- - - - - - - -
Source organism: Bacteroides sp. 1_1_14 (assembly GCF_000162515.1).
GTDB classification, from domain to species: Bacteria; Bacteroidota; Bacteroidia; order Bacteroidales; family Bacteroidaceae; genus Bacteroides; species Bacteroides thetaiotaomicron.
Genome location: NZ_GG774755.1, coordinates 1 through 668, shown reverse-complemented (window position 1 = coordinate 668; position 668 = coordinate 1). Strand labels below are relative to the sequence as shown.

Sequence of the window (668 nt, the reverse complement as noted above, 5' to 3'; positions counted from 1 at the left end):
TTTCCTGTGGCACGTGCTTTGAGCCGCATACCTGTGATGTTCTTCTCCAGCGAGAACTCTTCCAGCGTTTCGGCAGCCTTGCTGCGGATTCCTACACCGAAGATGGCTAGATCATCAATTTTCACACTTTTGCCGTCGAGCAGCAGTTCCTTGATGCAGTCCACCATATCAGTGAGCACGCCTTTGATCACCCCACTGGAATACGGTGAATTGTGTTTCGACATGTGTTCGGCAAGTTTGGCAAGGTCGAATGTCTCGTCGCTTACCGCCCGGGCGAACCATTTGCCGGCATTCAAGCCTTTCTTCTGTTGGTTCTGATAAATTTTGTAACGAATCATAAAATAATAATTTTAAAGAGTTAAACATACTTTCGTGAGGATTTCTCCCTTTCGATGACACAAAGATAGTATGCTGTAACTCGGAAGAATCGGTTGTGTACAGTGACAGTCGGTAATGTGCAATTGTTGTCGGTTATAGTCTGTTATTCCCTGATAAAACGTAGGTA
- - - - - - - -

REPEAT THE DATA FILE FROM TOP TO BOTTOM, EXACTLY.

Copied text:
Source organism: Bacteroides sp. 1_1_14 (assembly GCF_000162515.1).
GTDB classification, from domain to species: Bacteria; Bacteroidota; Bacteroidia; order Bacteroidales; family Bacteroidaceae; genus Bacteroides; species Bacteroides thetaiotaomicron.
Genome location: NZ_GG774755.1, coordinates 1 through 668, shown reverse-complemented (window position 1 = coordinate 668; position 668 = coordinate 1). Strand labels below are relative to the sequence as shown.

Sequence of the window (668 nt, the reverse complement as noted above, 5' to 3'; positions counted from 1 at the left end):
TTTCCTGTGGCACGTGCTTTGAGCCGCATACCTGTGATGTTCTTCTCCAGCGAGAACTCTTCCAGCGTTTCGGCAGCCTTGCTGCGGATTCCTACACCGAAGATGGCTAGATCATCAATTTTCACACTTTTGCCGTCGAGCAGCAGTTCCTTGATGCAGTCCACCATATCAGTGAGCACGCCTTTGATCACCCCACTGGAATACGGTGAATTGTGTTTCGACATGTGTTCGGCAAGTTTGGCAAGGTCGAATGTCTCGTCGCTTACCGCCCGGGCGAACCATTTGCCGGCATTCAAGCCTTTCTTCTGTTGGTTCTGATAAATTTTGTAACGAATCATAAAATAATAATTTTAAAGAGTTAAACATACTTTCGTGAGGATTTCTCCCTTTCGATGACACAAAGATAGTATGCTGTAACTCGGAAGAATCGGTTGTGTACAGTGACAGTCGGTAATGTGCAATTGTTGTCGGTTATAGTCTGTTATTCCCTGATAAAACGTAGGTA